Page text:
Michela Chiappa: how to cook pasta

(343 ratings)
Michela Chiappa Simply Italian

Channel 4's Simply Italian star, Michela Chiappa, tells us all about her new TV show and gives us all her top tips for cooking fresh and dried pasta and how to make Italian food healthy and cheap...

What can we expect from your new series?

Me and my family all live in Wales and me and my sister have always cooked Italian recipes passed down from my Nonna (grandmother). Channel 4 asked if we were interested in doing a show about pasta. We're not chefs, we haven't got any formal training, we've just been cooking it all our lives. This show is a crash course all about the basics of cooking pasta.

  • Episode 1 is the basics of making pasta. You don't need any gadgets, you don't even really need a rolling pin, you can use a bottle of wine. As long as you've got a sharp knife and something to roll out your pasta, you can make some delicious dishes.
  • Episode 2 is how to make filled pasta parcels, like spinach and ricotta filling. We go through the process of how you can do that by hand.
  • Episode 3 is all about pasta variations. So we do a gluten-free recipe and we do pasta pies which are great for picnics.
  • Episode 4 is for people that want to experiment with pasta. I wouldn't say it's complex because I don't think any of them are really complex, but it's for those people that want to try something a little different.

Why is pasta so important to you?

I suppose it's just something that we've been brought up with so it's almost like a staple for us, like bread. People will eat bread every day in the UK and everyone is used to eating sandwiches for lunch. In Italy, people are used to eating a plate of pasta for a quick lunch as it really doesn't take long to throw something together, it's just something that is literally ingrained in Italians.

What is your favourite pasta dish to cook?

I loved filled tortelli which are the little parcels that you fill with spinach and ricotta. You just pop them in the water and, once cooked, serve with a simple butter and sage sauce over the top. You can buy them in the supermarkets, but they'll never be the same as making them from fresh.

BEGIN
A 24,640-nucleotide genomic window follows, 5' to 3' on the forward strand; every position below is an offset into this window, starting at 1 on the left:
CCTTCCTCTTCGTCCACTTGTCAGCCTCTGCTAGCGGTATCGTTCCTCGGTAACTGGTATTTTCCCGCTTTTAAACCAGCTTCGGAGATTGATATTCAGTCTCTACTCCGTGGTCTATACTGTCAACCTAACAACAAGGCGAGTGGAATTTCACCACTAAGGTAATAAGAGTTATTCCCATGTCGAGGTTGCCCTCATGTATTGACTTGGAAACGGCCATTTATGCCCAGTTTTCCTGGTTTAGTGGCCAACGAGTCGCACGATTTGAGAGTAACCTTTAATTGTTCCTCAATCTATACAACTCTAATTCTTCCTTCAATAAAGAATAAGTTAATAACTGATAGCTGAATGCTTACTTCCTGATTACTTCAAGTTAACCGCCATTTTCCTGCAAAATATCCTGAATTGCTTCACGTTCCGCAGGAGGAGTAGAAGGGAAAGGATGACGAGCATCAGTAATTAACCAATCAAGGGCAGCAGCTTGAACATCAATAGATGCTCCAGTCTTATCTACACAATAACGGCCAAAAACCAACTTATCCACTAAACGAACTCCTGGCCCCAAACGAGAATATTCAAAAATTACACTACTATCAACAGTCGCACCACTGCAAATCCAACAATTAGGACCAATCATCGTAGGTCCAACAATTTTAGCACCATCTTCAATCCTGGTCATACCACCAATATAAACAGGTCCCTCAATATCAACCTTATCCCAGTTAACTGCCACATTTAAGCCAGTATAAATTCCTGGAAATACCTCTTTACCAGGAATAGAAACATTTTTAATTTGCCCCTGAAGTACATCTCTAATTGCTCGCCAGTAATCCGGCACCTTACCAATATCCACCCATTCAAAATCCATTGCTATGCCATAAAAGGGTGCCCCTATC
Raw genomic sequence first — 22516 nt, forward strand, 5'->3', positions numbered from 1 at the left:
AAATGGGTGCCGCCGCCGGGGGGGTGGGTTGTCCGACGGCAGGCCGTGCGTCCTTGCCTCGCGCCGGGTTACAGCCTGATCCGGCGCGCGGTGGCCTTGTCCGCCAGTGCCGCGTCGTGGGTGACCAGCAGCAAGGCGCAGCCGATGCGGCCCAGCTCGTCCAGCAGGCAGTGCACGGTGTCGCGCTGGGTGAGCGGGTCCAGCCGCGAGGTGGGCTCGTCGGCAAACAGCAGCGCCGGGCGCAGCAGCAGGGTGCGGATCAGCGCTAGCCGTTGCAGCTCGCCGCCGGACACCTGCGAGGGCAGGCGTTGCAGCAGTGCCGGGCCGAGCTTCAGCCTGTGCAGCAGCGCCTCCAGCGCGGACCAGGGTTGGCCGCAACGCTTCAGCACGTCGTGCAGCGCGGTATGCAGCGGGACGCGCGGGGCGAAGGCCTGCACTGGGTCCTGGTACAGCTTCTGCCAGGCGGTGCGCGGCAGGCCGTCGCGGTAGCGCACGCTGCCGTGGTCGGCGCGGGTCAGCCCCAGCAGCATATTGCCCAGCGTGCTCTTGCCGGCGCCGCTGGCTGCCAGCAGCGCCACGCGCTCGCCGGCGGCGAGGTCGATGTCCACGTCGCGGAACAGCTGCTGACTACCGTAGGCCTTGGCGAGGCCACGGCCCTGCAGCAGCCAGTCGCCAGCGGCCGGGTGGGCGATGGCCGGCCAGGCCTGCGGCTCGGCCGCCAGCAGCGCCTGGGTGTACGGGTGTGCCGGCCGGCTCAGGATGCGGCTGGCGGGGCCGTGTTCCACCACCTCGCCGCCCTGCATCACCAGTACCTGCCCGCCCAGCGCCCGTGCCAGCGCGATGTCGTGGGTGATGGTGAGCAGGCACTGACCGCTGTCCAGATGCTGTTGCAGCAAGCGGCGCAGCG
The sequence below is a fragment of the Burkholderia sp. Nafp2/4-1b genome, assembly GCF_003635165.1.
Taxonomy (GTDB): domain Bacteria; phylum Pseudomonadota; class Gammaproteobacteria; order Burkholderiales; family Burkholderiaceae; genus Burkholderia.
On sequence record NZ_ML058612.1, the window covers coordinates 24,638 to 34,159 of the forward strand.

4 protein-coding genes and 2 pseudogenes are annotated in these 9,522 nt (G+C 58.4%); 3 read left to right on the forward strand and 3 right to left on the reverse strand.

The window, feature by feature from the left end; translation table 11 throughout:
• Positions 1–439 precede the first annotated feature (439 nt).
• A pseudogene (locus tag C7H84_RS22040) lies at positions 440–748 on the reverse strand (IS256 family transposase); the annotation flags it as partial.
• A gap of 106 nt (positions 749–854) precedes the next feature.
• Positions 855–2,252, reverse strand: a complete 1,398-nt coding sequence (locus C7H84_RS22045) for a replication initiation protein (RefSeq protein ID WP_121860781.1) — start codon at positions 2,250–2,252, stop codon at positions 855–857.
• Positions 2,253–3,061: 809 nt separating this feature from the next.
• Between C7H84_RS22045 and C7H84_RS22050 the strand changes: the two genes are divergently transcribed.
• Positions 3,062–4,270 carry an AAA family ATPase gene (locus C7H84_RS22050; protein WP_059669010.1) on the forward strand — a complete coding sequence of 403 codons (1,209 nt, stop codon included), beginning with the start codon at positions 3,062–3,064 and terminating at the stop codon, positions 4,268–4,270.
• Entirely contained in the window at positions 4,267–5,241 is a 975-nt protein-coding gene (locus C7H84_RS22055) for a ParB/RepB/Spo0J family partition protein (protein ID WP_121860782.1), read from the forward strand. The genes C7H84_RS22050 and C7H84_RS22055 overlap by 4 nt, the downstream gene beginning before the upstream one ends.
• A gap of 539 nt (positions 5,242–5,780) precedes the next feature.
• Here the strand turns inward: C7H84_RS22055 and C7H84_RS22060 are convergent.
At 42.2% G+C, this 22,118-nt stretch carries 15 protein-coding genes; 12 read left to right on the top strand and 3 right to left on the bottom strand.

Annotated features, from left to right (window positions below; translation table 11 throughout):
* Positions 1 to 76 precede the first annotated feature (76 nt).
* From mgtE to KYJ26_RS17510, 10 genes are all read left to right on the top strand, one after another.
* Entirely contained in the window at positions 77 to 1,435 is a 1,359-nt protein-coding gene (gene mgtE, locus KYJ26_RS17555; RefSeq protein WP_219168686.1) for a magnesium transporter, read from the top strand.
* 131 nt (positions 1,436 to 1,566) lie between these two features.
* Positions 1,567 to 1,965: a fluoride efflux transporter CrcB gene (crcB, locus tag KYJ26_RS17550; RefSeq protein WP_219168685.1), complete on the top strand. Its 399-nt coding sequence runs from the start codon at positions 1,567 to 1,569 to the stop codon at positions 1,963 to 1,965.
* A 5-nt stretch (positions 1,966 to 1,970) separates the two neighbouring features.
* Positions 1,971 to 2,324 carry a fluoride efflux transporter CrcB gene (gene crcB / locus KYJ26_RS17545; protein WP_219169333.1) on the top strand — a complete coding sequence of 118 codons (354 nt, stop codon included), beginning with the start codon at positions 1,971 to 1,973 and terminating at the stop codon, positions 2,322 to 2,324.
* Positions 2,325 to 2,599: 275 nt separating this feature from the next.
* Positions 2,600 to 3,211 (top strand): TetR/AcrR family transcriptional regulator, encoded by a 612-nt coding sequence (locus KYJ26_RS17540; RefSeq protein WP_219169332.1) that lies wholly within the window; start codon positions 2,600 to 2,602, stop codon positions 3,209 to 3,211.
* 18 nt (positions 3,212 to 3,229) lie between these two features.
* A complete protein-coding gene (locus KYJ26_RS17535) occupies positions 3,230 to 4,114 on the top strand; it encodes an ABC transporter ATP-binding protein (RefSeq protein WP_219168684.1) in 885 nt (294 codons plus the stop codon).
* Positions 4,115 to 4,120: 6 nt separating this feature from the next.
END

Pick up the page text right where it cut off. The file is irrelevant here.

If I was just going to whizz up a plate of pasta for lunch, I love the really simple sauces. In the first show we do a Primavera - it's very speedy. Add slices of asparagus with lemon zest and olive oil and you're done. That's the great thing about pasta - you can just put loads of olive oil and Parmesan on and that's a dish in itself - chop up some basil leaves, grate loads of Parmesan and put some olive oil over some pasta and it's delicious.

How do you make your classic tomato sauce?

I put three main things in our tomato sauce. I chop an onion and fry, add in some finely chopped garlic, then throw in tomatoes. If you're using cheap tomatoes you might need a little bit of sugar as they're quite acidic. So 1tsp of sugar for cheap tinned tomatoes. Then I always put a stock cube in. So say if you're using one tin of chopped tomatoes, use half a stock cube and add half a tsp of Cajun pepper and 1tbsp of tomato puree. The stock cube, Cajun pepper spice and tomato puree help the flavours so that you barely need to put any salt in.

What essential ingredients do you need for making Italian dishes?

You have to have good quality olive oil, extra virgin for a salad or over cooked pasta or olive oil for cooking and you don't need to use the expensive stuff. Grated Parmesan is always living in my freezer and that is the best way to keep Parmesan.

Do you have tips for cooking Italian food with children?